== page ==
verb (used with object), prej·u·diced, prej·u·dic·ing.
Origin of prejudice
Examples from the Web for prejudicing
But, for fear of prejudicing the jury, the ghost was kept out of the trial, exactly as in the following case.The Book of Dreams and Ghosts|Andrew Lang
This, so far from prejudicing her with her captors, gained her their favor.The History of Peru|Henry S. Beebe
It is distracting the public mind and prejudicing the judgment of the electorate.State of the Union Addresses of Warren Harding|Warren Harding
So far is drunkenness from prejudicing our health, that, on the contrary, it highly preserves it.Ebrietatis Encomium|Boniface Oinophilus
Welton did not dare go ahead with the water for fear of prejudicing his own case.The Rules of the Game|Stewart Edward White
Word Origin for prejudice
c.1300, "despite, contempt," from Old French prejudice "prejudice, damage" (13c.), from Medieval Latin prejudicium "injustice," from Latin praeiudicium "prior judgment," from prae- "before" (see pre-) + iudicium "judgment," from iudex (genitive iudicis) "a judge" (see judge (v.)). Meaning "injury, physical harm" is mid-14c., as is legal sense "detriment or damage caused by the violation of a legal right." Meaning "preconceived opinion" (especially but not necessarily unfavorable) is from late 14c. in English.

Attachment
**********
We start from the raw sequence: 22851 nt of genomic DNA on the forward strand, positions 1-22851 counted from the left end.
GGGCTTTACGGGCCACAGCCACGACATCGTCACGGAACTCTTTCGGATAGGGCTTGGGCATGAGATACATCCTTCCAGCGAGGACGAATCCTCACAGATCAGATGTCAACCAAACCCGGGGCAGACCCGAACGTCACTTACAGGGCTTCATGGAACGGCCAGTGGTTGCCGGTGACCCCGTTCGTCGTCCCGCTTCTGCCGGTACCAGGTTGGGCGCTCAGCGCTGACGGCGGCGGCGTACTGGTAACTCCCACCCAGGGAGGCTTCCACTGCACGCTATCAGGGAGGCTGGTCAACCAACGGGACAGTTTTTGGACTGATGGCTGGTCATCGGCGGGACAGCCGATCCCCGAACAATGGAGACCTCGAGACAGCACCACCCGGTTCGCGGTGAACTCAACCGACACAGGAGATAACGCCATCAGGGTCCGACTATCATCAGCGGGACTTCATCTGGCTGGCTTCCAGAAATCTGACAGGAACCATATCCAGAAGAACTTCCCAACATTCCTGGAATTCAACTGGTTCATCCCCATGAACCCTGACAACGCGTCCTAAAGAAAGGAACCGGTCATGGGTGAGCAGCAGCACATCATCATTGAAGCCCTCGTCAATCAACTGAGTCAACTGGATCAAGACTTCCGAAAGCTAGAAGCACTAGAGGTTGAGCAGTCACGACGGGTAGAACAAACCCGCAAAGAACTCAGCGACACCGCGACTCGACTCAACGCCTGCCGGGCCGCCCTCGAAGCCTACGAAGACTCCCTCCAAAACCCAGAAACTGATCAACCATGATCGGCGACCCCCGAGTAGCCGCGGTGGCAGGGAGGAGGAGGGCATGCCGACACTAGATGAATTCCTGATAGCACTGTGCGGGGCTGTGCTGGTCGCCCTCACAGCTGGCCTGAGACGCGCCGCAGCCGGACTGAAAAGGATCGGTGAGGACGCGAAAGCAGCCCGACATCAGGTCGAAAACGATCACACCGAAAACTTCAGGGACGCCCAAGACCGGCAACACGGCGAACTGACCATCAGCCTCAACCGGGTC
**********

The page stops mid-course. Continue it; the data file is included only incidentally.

mid-15c., "to injure or be detrimental to," from prejudice (n.). The meaning "to affect or fill with prejudice" is from c.1600. Related: Prejudiced; prejudicing.
A hostile opinion about some person or class of persons. Prejudice is socially learned and is usually grounded in misconception, misunderstanding, and inflexible generalizations. In particular, African-Americans have been victims of prejudice on a variety of social, economic, and political levels. (See civil rights movement and segregation.)